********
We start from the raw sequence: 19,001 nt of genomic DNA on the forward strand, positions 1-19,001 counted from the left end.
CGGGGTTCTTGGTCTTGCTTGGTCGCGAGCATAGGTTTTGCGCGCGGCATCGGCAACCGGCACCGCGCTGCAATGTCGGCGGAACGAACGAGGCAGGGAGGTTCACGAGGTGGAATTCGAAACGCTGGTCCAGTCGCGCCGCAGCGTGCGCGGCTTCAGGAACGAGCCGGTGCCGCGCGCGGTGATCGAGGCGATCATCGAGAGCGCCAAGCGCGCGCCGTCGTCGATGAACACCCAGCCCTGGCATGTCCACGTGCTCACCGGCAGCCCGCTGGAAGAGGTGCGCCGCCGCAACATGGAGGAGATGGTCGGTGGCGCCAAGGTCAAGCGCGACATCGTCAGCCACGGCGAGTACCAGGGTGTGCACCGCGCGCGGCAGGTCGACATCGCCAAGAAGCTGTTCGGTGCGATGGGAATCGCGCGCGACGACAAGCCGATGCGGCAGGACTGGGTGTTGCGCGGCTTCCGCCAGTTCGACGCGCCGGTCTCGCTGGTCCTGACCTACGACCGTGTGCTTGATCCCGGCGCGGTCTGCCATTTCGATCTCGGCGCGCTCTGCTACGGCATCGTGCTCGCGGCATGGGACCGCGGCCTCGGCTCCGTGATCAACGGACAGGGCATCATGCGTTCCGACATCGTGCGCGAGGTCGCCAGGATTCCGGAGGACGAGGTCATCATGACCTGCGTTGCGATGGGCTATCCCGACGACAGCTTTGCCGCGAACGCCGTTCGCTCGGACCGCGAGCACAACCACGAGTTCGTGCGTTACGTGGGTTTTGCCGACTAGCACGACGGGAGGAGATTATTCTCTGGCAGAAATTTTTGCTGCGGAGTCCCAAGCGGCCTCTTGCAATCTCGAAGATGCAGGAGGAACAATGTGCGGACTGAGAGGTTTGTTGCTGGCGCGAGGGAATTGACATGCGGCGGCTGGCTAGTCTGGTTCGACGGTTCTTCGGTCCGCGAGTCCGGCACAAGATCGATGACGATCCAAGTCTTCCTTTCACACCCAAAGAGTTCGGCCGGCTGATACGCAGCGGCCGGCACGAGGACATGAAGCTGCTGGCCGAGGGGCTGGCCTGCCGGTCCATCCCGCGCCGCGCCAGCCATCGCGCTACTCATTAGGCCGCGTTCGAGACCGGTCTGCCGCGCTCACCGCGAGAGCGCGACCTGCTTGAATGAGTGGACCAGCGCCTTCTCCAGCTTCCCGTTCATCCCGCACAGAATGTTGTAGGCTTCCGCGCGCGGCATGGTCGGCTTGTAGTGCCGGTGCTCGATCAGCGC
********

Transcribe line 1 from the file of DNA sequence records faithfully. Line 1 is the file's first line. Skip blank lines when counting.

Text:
We start from the raw sequence: 19,001 nt of genomic DNA on the forward strand, positions 1-19,001 counted from the left end.